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    A new study, What Can We Learn from the Dutch Cannabis Coffeeshop System?, published in the journal Addiction earlier this month challenged the United States' "provincial" drug policy, especially as it relates to youth. The study compared cannabis use among US teens to newly available data on usage rates in the Netherlands and the rest of Europe. The results: The Dutch have about 700 adults-only clubs that sell 50 to 150 metric tons of cannabis per year, yet Dutch teens report lower levels of weed usage than youth in the United States.

  9. Dutch city's coffee shops close doors to most cannabis tourists

    01 October 2011
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    Coffee shops in the Dutch city of Maastricht have banned foreign tourists, except those from Germany and Belgium, from entering their premises. "A number of people will leave disappointed, and we are not very proud of refusing entry to visitors who have come to our shops for the last 28 years and never caused a problem," said Marc Josemans, president of the Society of United Coffeeshops and owner of the Easy Going coffee shop. "The question now will be if they instead buy from the illegal drug runners here or if they buy illegally in their own countries."

  10. Dutch drug tourism takes hit in border town

    01 October 2011
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    Foreign visitors will no longer be welcome to purchase cannabis in the coffee shops of Dutch border city Maastricht, unless they can prove that they are from the Netherlands, Belgium or Germany. All other clients have to return to the illegal circuit in their own country, which will create problems in those countries, according Marc Josemans, chairman of the association of Maastricht coffee shops. "It's also partly the governments' fault in these countries. Never did the Belgian, French, German or Italian, for example, governments take their responsibilities by creating a system like we did in Holland - a safe system where people can buy their cannabis products without being approached for hard drugs and without being contacted by criminals."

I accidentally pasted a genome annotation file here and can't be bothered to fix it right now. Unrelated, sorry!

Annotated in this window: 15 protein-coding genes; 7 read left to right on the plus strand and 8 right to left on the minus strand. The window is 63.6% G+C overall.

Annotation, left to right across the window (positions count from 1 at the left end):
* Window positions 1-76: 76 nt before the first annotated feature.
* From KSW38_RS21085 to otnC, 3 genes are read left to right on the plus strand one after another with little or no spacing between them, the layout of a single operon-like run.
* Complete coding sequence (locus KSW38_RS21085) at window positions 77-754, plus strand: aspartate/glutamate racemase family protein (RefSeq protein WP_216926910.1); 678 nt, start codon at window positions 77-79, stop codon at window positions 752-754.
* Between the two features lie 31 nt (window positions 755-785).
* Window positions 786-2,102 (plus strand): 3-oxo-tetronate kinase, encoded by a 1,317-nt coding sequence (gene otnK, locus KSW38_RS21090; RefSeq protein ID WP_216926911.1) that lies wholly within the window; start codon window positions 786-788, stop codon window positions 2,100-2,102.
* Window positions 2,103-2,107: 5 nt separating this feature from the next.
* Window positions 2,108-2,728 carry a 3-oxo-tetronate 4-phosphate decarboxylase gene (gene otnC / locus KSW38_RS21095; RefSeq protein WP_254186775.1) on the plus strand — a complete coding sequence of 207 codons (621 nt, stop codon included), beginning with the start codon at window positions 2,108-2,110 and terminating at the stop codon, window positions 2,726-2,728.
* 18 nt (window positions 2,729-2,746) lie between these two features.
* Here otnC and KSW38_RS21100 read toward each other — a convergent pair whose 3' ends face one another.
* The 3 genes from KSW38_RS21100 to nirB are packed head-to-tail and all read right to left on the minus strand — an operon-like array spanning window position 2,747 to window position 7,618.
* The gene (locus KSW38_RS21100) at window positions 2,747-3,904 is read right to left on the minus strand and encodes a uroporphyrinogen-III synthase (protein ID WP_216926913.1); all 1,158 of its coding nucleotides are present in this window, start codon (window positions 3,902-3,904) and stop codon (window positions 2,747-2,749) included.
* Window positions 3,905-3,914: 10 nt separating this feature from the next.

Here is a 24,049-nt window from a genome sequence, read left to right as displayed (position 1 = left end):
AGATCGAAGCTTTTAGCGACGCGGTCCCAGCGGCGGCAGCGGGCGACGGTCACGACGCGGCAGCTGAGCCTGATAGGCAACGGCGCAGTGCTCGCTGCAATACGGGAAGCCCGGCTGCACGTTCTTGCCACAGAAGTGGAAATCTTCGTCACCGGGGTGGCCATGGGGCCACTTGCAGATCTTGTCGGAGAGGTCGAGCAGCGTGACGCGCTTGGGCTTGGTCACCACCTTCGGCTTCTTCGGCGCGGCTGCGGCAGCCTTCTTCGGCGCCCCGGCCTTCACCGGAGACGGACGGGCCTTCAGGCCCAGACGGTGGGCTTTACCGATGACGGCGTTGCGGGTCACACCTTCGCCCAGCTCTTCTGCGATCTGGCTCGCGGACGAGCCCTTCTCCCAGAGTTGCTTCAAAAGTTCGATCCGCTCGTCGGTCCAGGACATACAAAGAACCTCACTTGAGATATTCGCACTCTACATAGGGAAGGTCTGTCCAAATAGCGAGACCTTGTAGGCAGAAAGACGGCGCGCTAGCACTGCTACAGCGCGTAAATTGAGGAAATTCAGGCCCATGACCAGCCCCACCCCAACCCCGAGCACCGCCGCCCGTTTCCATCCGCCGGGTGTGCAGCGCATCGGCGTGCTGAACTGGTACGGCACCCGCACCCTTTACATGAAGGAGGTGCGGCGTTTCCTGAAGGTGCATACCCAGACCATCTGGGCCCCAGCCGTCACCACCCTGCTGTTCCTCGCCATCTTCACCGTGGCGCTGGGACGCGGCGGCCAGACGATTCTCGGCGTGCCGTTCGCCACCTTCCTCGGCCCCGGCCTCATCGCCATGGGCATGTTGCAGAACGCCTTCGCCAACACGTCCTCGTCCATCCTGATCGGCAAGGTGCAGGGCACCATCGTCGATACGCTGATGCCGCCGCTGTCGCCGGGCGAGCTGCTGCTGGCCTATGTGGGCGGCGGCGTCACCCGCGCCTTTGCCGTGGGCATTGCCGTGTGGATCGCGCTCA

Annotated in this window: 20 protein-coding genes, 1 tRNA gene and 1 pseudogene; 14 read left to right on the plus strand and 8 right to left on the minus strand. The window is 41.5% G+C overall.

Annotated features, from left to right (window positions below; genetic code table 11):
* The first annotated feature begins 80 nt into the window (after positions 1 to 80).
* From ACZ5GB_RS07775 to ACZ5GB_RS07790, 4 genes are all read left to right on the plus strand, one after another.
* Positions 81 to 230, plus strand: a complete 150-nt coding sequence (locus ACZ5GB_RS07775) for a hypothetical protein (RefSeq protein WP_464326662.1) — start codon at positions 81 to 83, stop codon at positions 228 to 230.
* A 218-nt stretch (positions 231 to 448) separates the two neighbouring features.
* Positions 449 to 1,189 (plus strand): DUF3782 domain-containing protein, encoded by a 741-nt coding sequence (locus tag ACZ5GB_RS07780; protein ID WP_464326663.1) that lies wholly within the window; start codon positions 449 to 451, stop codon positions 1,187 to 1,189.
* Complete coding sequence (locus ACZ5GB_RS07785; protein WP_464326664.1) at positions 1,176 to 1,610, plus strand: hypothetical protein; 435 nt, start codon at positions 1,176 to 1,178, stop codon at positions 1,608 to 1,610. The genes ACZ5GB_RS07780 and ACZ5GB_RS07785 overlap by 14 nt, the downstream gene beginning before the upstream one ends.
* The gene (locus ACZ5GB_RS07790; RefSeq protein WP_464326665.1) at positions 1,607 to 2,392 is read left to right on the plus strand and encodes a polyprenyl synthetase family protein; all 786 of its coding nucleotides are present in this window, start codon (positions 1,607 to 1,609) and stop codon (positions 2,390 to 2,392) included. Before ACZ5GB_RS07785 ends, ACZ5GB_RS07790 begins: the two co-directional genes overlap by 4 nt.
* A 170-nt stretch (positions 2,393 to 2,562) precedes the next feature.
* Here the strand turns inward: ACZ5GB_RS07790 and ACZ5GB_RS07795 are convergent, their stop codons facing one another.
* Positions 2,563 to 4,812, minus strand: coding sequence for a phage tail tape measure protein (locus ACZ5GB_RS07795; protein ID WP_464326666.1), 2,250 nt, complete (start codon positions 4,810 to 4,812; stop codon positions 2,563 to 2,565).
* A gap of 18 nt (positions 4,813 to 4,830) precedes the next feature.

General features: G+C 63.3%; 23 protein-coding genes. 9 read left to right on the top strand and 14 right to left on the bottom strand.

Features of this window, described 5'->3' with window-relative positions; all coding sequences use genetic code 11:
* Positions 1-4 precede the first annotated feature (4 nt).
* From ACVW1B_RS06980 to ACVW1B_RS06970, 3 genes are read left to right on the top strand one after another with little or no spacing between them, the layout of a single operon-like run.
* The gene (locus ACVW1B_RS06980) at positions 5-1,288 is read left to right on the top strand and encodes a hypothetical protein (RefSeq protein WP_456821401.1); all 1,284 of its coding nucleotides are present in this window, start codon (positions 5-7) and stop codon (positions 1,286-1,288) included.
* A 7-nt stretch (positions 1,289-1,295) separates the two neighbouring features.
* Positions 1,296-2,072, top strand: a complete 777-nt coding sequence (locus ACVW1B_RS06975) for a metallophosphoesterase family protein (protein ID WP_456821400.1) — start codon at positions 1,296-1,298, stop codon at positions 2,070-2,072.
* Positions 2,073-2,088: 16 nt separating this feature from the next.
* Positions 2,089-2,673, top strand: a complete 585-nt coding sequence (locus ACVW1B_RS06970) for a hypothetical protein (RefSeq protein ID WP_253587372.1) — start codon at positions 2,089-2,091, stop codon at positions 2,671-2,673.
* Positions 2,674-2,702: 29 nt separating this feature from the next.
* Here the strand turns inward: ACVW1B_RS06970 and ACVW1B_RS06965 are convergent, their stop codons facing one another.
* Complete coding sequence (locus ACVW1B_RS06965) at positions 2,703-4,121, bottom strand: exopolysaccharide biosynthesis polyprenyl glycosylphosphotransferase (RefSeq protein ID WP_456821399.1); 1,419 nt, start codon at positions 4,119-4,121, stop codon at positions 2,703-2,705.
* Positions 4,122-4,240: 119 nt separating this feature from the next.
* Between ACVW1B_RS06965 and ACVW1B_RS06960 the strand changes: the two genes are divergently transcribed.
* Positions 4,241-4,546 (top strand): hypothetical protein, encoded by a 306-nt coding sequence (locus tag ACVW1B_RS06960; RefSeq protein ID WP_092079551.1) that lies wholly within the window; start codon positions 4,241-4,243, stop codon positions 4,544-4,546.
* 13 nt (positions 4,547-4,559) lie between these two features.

11. Dutch fear threat to liberalism in "soft drugs" curbs

    Sara Webb
    10 October 2011
    Other news

    The Netherlands is embarking on a crusade against its multi-billion-euro marijuana industry, with significant implications both for its economy and its famously liberal approach to life. A measure expected to be passed in parliament by the end of this year will have coffee shops operate as members-only clubs, meaning that only local residents will be eligible to register for "weed passes," effectively barring foreigners from buying soft drugs.

  12. Netherlands to classify high-potency cannabis as hard drug

    07 October 2011
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    The Dutch government has said it will move to classify high-potency cannabis alongside hard drugs such as cocaine and ecstasy, the latest step in the country's ongoing reversal of its liberal policies. The decision means most of the cannabis now sold in Dutch coffee shops would have to be replaced by milder variants. But sceptics said the move would be difficult to enforce, and that it could simply lead many users to smoke more of the less potent weed.

  13. Maastricht loses '£26 million-a-year' after drug tourism ban

    03 November 2011
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    A Dutch city has lost income worth £26 million a year to its economy after banning French drug tourists from buying marijuana in legal cannabis cafés. The reduction in turnover in the popular "coffee shops", where cannabis can legally be purchased and smoked, is equivalent to the loss of 345 full-time jobs. As from October 1 this year the city's cannabis cafés have only been allowed to serve Dutch, Belgian and German customers in a bid to drive away millions of French drug tourists. The Association of Licensed Maastricht Coffee Shops has warned that cannabis users are being driven onto the streets, where marijuana smoking is a criminal offence, after getting Dutch people to buy drugs for them.

  14. Copenhagen votes to legalise marijuana

    18 November 2011
    Other news